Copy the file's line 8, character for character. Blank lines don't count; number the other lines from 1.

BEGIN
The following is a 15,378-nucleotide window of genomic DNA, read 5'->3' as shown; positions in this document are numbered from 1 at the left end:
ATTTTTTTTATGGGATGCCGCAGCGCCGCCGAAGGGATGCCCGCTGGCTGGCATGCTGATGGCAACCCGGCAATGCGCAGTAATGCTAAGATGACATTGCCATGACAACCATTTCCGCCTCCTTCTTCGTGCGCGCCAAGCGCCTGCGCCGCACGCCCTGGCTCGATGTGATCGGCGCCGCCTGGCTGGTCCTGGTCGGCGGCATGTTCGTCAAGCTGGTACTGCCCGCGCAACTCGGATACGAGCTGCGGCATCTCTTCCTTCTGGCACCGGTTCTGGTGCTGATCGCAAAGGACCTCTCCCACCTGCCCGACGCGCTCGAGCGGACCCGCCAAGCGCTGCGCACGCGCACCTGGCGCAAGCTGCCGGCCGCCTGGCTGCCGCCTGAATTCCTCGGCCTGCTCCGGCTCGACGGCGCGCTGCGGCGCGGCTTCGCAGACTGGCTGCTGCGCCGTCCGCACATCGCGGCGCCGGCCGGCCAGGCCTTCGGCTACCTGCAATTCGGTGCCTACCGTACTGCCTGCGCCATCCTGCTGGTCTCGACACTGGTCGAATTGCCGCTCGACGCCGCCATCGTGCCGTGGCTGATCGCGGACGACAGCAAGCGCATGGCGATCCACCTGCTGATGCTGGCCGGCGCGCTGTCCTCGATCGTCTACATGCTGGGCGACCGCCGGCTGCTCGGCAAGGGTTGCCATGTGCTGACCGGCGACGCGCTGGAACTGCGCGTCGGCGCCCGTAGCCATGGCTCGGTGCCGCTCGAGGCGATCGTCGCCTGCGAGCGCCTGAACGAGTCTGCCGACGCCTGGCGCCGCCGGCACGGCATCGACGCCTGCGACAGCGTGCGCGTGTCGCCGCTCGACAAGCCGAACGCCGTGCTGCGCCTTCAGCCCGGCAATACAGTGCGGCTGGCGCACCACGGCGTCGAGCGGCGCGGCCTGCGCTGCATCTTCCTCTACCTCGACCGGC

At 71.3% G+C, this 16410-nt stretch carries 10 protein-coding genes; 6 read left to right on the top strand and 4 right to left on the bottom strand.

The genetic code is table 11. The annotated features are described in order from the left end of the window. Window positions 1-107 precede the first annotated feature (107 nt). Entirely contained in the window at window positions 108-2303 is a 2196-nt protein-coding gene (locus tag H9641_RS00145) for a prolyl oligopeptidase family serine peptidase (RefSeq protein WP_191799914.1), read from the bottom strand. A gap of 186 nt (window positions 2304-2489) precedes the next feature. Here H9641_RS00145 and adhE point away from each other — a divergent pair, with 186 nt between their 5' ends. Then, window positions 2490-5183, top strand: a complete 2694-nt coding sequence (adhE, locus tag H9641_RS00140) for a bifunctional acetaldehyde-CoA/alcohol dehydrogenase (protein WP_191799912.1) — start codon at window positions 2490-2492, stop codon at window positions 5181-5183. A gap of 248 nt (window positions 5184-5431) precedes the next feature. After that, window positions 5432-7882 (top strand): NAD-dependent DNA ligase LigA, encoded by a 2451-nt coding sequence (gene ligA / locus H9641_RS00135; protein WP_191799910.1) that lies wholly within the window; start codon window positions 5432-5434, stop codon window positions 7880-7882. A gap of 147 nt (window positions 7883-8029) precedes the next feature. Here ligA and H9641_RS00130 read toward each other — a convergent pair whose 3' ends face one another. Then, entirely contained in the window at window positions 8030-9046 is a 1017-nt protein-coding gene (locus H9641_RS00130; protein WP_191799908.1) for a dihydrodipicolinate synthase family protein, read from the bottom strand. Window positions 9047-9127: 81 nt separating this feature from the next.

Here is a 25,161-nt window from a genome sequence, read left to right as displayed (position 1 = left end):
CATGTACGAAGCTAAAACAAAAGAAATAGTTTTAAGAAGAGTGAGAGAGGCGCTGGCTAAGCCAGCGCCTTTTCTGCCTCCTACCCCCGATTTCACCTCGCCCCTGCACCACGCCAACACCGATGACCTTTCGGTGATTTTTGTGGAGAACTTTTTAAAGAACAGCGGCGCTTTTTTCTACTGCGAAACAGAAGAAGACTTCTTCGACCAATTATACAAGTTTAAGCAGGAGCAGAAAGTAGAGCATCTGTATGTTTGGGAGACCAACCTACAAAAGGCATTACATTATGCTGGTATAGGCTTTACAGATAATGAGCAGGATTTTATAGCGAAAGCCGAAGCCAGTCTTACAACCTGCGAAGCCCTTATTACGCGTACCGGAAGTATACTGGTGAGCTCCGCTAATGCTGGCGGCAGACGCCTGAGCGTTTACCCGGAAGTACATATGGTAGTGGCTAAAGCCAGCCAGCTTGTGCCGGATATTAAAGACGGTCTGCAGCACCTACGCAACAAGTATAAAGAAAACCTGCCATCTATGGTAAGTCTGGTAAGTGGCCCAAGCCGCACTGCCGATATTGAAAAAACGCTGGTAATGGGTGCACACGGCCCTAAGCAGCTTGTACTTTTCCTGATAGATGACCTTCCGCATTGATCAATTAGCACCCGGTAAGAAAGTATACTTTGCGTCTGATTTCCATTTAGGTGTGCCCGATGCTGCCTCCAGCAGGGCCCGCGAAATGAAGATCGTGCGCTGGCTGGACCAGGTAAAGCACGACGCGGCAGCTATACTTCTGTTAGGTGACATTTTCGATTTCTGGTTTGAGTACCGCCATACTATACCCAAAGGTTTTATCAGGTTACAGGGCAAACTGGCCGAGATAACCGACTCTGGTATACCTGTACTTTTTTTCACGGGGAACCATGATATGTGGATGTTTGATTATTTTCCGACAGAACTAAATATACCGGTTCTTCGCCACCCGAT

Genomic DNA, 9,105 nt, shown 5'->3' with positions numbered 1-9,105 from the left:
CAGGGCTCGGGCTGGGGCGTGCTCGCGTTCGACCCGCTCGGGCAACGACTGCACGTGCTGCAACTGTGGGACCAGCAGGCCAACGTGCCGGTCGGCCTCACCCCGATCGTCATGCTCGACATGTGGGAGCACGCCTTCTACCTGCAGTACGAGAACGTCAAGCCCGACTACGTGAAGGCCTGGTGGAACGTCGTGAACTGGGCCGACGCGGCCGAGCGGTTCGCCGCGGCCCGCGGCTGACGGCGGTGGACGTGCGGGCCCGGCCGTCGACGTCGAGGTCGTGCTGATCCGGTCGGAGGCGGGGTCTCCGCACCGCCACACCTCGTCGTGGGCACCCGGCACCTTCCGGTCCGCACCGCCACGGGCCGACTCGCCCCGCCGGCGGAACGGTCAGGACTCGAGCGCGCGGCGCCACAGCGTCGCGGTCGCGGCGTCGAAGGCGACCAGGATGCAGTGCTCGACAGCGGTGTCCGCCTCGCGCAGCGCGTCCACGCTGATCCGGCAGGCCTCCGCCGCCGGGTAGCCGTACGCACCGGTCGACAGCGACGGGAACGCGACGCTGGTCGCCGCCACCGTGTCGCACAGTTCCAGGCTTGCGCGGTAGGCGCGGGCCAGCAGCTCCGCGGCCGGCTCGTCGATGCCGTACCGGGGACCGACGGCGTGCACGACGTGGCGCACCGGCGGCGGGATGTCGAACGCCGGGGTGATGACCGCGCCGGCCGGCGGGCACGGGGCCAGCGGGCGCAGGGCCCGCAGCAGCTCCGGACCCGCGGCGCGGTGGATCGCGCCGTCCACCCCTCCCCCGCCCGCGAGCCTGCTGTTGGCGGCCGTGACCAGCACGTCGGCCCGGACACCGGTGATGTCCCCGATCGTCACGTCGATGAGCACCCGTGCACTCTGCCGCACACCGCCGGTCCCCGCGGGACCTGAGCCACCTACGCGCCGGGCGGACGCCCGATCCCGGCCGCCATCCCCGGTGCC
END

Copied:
CAGGGCTCGGGCTGGGGCGTGCTCGCGTTCGACCCGCTCGGGCAACGACTGCACGTGCTGCAACTGTGGGACCAGCAGGCCAACGTGCCGGTCGGCCTCACCCCGATCGTCATGCTCGACATGTGGGAGCACGCCTTCTACCTGCAGTACGAGAACGTCAAGCCCGACTACGTGAAGGCCTGGTGGAACGTCGTGAACTGGGCCGACGCGGCCGAGCGGTTCGCCGCGGCCCGCGGCTGACGGCGGTGGACGTGCGGGCCCGGCCGTCGACGTCGAGGTCGTGCTGATCCGGTCGGAGGCGGGGTCTCCGCACCGCCACACCTCGTCGTGGGCACCCGGCACCTTCCGGTCCGCACCGCCACGGGCCGACTCGCCCCGCCGGCGGAACGGTCAGGACTCGAGCGCGCGGCGCCACAGCGTCGCGGTCGCGGCGTCGAAGGCGACCAGGATGCAGTGCTCGACAGCGGTGTCCGCCTCGCGCAGCGCGTCCACGCTGATCCGGCAGGCCTCCGCCGCCGGGTAGCCGTACGCACCGGTCGACAGCGACGGGAACGCGACGCTGGTCGCCGCCACCGTGTCGCACAGTTCCAGGCTTGCGCGGTAGGCGCGGGCCAGCAGCTCCGCGGCCGGCTCGTCGATGCCGTACCGGGGACCGACGGCGTGCACGACGTGGCGCACCGGCGGCGGGATGTCGAACGCCGGGGTGATGACCGCGCCGGCCGGCGGGCACGGGGCCAGCGGGCGCAGGGCCCGCAGCAGCTCCGGACCCGCGGCGCGGTGGATCGCGCCGTCCACCCCTCCCCCGCCCGCGAGCCTGCTGTTGGCGGCCGTGACCAGCACGTCGGCCCGGACACCGGTGATGTCCCCGATCGTCACGTCGATGAGCACCCGTGCACTCTGCCGCACACCGCCGGTCCCCGCGGGACCTGAGCCACCTACGCGCCGGGCGGACGCCCGATCCCGGCCGCCATCCCCGGTGCC